which fields are being modified, and to submit only these fields for update. If 
we however use a form with POST, although we will load the object before 
updating it, the middleware cannot find which fields are actually modified, and 
will update them all, which is more likely what PUT should do. Thus having full 
control in the frontend part, we can submit only changed fields. If however a 
service API doesn't support PATCH, it is actually a problem in the API and not 
in the client...

The service API documentation almost always lags (although, helped by specs 
now) and the service team takes on the burden of exposing a programmatic way to 
access the API.  This is tested and easily consumable via the python clients, 
which removes some guesswork from using the service.

True. But what if the service team modifies a method signature from let's say:

def add_something(self, request,
​ field1, field2):


def add_something(self, request,
​ field1, field2, field3):

and in the middleware we have the old signature:

​def add_something(self, request,
​ field1, field2):

we still need to modify the middleware to add the new field. If however the 
middleware is transparent and just passes **kwargs, it will pass through 
whatever the frontend sends. So we just need to update the frontend, which can 
be done using custom views, and not necessary going through an upstream change. 
My point is why do we need to hide some features of the backend service API 
behind a "firewall" what the middleware in fact is?

On Fri, Dec 12, 2014 at 8:08 AM, Tripp, Travis S 
<travis.tr...@hp.com<mailto:travis.tr...@hp.com>> wrote:
I just re-read and I apologize for the hastily written email I previously
sent. I’ll try to salvage it with a bit of a revision below (please ignore
the previous email).

On 12/11/14, 7:02 PM, "Tripp, Travis S" 
<travis.tr...@hp.com<mailto:travis.tr...@hp.com>> wrote

>Your comments in the patch were very helpful for me to understand your
>concerns about the ease of customizing without requiring upstream
>changes. It also reminded me that I’ve also previously questioned the
>python middleman.
>However, here are a couple of bullet points for Devil’s Advocate
>  *   Will we take on auto-discovery of API extensions in two spots
>(python for legacy and JS for new)?
>  *   The Horizon team will have to keep an even closer eye on every
>single project and be ready to react if there are changes to the API that
>break things. Right now in Glance, for example, they are working on some
>fixes to the v2 API (soon to become v2.3) that will allow them to
>deprecate v1 somewhat transparently to users of the client library.
>  *   The service API documentation almost always lags (although, helped
>by specs now) and the service team takes on the burden of exposing a
>programmatic way to access the API.  This is tested and easily consumable
>via the python clients, which removes some guesswork from using the
>  *   This is going to be an incremental approach with legacy support
>requirements anyway.  So, incorporating python side changes won’t just go
>  *   Which approach would be better if we introduce a server side
>caching mechanism or a new source of data such as elastic search to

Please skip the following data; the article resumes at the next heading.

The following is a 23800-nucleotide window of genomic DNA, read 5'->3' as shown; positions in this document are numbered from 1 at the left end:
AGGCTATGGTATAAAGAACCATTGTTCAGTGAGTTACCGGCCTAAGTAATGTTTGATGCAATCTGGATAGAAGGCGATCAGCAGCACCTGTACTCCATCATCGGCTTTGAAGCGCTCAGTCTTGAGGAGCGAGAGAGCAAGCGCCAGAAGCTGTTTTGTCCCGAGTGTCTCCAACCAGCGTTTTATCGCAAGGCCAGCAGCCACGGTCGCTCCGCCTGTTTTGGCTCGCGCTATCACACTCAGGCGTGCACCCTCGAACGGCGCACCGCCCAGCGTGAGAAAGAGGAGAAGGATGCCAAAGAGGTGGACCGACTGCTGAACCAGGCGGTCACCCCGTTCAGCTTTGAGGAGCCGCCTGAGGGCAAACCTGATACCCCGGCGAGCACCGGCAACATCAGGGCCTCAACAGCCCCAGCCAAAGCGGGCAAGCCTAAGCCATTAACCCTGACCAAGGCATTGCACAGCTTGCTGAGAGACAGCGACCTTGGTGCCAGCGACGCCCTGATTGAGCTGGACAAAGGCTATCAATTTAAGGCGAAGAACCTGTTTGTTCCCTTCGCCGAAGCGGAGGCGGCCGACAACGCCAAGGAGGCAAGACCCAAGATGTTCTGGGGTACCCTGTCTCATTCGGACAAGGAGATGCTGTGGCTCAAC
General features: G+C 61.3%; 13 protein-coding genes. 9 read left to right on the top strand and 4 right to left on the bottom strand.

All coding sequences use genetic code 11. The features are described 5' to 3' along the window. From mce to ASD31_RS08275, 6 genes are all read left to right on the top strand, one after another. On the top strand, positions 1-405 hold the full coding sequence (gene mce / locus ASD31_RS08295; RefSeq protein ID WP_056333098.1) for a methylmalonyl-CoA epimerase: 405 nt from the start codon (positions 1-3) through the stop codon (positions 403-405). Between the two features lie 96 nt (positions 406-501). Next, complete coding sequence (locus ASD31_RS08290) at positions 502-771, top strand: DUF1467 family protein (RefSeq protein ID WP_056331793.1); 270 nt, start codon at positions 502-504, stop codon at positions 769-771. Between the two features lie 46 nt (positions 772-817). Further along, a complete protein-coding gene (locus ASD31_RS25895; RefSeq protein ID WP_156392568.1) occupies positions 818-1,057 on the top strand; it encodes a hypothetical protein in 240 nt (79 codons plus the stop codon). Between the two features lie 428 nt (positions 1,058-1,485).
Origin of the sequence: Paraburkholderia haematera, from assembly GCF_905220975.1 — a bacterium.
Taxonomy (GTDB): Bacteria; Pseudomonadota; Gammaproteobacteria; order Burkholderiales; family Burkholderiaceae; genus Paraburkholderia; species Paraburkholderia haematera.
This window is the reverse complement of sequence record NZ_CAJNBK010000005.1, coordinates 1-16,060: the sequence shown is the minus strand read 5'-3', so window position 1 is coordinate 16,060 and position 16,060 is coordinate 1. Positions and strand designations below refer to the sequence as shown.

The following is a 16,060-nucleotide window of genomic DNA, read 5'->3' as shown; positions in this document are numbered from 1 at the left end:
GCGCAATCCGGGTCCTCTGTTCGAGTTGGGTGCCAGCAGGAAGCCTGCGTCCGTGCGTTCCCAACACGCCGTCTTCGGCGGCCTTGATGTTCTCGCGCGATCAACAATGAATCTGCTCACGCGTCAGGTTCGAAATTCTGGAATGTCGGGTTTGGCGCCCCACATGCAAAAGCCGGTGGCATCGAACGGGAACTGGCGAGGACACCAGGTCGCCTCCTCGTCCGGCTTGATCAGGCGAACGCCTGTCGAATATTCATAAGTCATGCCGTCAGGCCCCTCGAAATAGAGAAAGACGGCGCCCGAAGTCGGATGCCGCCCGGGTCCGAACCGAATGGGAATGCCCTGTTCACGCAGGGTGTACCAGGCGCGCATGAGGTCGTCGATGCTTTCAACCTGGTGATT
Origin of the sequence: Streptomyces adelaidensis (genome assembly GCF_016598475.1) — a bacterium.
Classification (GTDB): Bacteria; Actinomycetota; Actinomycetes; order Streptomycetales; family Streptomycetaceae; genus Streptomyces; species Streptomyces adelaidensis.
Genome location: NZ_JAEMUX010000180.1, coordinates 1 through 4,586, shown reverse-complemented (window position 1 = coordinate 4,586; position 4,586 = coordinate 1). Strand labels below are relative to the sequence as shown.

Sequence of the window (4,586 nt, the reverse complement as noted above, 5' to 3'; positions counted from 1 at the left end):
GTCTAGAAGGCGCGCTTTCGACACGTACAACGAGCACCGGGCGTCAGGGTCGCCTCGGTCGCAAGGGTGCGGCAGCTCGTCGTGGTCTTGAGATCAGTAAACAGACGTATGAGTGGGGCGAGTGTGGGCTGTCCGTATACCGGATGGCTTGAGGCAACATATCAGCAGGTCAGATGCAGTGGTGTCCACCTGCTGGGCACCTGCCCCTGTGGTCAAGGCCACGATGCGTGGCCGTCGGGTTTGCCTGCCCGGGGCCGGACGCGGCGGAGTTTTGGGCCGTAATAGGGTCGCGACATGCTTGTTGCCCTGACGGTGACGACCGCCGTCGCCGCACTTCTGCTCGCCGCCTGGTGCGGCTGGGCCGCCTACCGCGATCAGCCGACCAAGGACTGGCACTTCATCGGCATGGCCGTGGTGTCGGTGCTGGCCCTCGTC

>improve performance? Would the client side code have to be changed
>dramatically to take advantage of those improvements or could it be done
>transparently on the server side if we own the exposed API?
>I’m not sure I fully understood your example about Cinder.  Was it the
>cinder client that held up delivery of horizon support, the cinder API or
>both?  If the API isn’t in, then it would hold up delivery of the feature
>in any case. There still would be timing pressures to react and build a
>new view that supports it. For customization, with Richard’s approach new
>views could be supported by just dropping in a new REST API decorated
>module with the APIs you want, including direct pass through support if
>desired to new APIs. Downstream customizations / Upstream changes to
>views seem a bit like a bit of a related, but different issue to me as
>long as their is an easy way to drop in new API support.
>Finally, regarding the client making two calls to do an update:
>​>>Do we really need the lines:​
>>> project = api.keystone.tenant_get(request, id)
>>> kwargs = _tenant_kwargs_from_DATA(request.DATA, enabled=None)
>I agree that if you already have all the data it may be bad to have to do
>another call. I do think there is room for discussing the reasoning,
>As far as I can tell, they do this so that if you are updating an entity,
>you have to be very specific about the fields you are changing. I
>actually see this as potentially a protectionary measure against data
>loss and sometimes a very nice to have feature. It perhaps was intended
>to *help* guard against race conditions (no locking and no transactions
>with many users simultaneously accessing the data).
>Here's an example: Admin user Joe has a Domain open and stares at it for
>15 minutes while he updates just the description. Admin user Bob is asked
>to go ahead and enable it. He opens the record, edits it, and then saves
>it. Joe finished perfecting the description and saves it. They could in
>effect both edit the same domain independently. Last man in still wins if
>he updates the same fields, but if they update different fields then both
>of their changes will take affect without them stomping on each other. Or
>maybe it is intended to encourage client users to compare their current
>and previous to see if they should issue a warning if the data changed
>between getting and updating the data. Or maybe like you said, it is just
>overhead API calls.

OpenStack-dev mailing list

Reply via email to